Shell Starship 2.0 in US coast to coast efficiency run


New iteration of Starship program builds on 2018 debut

Shell Starship 2.0 in US coast to coast efficiency run
The Starship 2.0

 

Shell's Starship 2.0 future truck has gone coast-to-coast in the US for an efficiency run recording 21.8L/100km with a load of just over 21 tonnes.

Shell said its Starship program exceeded 2018 results in its second cross-country run using energy-efficient technologies to demonstrate what could be achieved driving a truck in real-world conditions.

The truck was designed to draw together technologies in a single vehicle crafted to optimise performance and efficiency.

Following the initial program in 2018, Shell Lubricants Solutions and Shell Technology teams worked to pair outcomes from the first run with recent advancements in technology to develop the Shell Starship 2.0 truck.

The new truck featured a new chassis and drivetrain, along with new safety and fuel-efficient upgrades while maintaining the bespoke body from the original truck.

Shell Starship 2.0 drove from San Diego to Jacksonville, following the same route as in 2018.

A second, shorter 400-mile (644km) evaluation run was conducted to provide additional data about its freight tonne efficiency and fuel economy benefits.

Both trips were monitored and verified by the North American Council for Freight Efficiency (NACFE).


Check out the maiden voyage of the original Starship, here


For the cross-country drive, Shell Starship 2.0 achieved 254 tonne-miles per gallon (108km/litre) for freight-tonne efficiency – a 3.5 times improvement over the North America average freight-tonne efficiency of 72 tonne-miles per gallon (30.6km/l).

Freight-tonne efficiency is the most relevant statistic for judging the energy intensity associated with moving cargo from point A to point B, since it combines the weight of cargo being moved with the amount of fuel consumed, Shell noted.

Shell Starship 2.0 achieved10.8 miles per gallon (21.8l/100km) on its cross-country run as compared to the 8.94 (26.3L/100km) achieved by Starship 1.0 and the 6.4 mpg (36.7l/100km) North American fleet average.

Shell said these numbers were made more significant given Starship 2.0 beat the 178 tonne-miles per gallon for freight ton efficiency achieved in 2018 while carrying an 18% increase in payload, from 39,900 pounds (18,098kg) of clean reef material in 2018 to 47,100 pounds (21,364kg) this year.

"With increasing efforts to decarbonise road freight, we saw an opportunity to further demonstrate that the use of today's efficient technologies can offer significant benefits to fleets," Shell Lubricant Solutions global marketing manager Jeff Priborsky said.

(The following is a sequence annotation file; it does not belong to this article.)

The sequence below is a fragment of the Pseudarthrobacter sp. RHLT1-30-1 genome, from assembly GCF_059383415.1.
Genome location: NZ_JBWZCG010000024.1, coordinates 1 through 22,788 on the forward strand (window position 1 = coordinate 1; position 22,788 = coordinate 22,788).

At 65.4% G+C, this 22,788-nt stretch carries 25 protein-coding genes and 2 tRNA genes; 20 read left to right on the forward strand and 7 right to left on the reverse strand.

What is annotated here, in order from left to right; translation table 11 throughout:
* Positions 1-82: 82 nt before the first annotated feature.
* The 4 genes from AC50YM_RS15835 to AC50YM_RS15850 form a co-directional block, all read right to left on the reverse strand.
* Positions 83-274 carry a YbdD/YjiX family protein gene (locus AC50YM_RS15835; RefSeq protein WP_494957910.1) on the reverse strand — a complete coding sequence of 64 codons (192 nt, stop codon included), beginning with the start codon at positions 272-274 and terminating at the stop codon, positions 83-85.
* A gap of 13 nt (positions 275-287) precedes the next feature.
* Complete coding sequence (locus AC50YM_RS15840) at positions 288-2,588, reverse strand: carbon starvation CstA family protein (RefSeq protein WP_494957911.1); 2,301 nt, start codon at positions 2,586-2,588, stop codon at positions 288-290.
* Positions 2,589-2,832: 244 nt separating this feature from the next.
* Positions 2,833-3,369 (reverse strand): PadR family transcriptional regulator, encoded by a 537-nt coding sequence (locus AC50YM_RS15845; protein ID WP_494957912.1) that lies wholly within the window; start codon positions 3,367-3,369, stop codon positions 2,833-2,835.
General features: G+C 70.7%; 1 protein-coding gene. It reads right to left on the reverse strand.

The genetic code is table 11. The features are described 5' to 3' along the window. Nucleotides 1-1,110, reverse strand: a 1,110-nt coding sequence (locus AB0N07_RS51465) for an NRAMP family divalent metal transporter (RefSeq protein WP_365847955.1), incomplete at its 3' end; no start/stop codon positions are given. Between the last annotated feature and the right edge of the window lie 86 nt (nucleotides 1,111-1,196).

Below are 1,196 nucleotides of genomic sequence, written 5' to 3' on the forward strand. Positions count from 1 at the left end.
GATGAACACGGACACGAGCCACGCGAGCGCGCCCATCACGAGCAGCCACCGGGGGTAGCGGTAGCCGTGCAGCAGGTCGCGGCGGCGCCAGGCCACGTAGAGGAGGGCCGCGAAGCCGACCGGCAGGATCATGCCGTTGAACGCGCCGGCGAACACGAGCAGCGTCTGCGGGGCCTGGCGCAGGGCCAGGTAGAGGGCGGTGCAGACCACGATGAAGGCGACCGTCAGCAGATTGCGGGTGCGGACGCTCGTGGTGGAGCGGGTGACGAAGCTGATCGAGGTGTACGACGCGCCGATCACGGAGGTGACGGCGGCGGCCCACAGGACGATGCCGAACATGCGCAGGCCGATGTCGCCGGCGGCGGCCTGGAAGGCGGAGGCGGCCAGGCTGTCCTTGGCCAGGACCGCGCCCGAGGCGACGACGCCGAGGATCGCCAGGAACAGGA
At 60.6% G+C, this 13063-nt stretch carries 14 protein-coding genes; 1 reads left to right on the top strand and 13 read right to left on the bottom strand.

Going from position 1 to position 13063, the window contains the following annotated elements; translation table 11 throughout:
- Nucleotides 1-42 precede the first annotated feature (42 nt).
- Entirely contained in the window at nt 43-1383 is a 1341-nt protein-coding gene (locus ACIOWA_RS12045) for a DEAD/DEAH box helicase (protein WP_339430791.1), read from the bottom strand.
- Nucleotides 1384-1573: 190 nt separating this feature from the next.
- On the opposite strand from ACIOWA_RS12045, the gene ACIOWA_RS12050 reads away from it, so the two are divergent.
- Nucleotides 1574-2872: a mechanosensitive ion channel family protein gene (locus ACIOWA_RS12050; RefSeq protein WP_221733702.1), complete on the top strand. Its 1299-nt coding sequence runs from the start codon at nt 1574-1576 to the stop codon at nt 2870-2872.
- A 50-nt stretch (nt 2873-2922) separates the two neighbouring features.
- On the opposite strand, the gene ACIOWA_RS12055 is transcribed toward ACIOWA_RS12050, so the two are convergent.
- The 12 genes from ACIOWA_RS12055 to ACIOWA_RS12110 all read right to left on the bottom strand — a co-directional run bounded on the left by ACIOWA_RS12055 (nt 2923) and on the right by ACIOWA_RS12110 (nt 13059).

"Understanding that not all fleets run fully loaded from coast-to-coast we felt it was important to conduct a variety of tests to provide additional data that can show how trucking efficiencies work in dif ferent conditions, in order to provide tangible benefits to the freight transport industry."

Quick test

The 400-mile (644km) short-haul evaluation was completed in North Carolina with a cargo weight of 17.5 tonnes (15,875kg), which was chosen to reflect more typical payload commonly used by fleets there.

The average fuel economy was 12.0mpg (19.6l/100km) and the freight-tonne efficiency value was 210 ton-miles per U.S. gallon (89.3km/l). 

While both values are direct consequences of the reduction in cargo mass, these are significant numbers when compared to the U.S. average of 6.4mpg (36.7l/100km) and 72 tonne-miles per gallon (30.6km/l).

The fuel mileage is almost double the US average and the ton-miles is more than triple.

"The efficiency testing with different payloads and miles driven demonstrate that efficient technologies have significant benefits for long-haul and shorter regional-haul applications," Shell Lubricants technology manager for innovation Robert Mainwaring said.

"Fleets and owner-operators can evaluate which technologies are most beneficial for them and pursue them today to find significant fuel savings and carbon emissions reductions."

Shell said the path to a low-carbon energy future will require a range of solutions and says its Starship 2.0 demonstrates what is possible using efficient technologies and lubricants available today.

 

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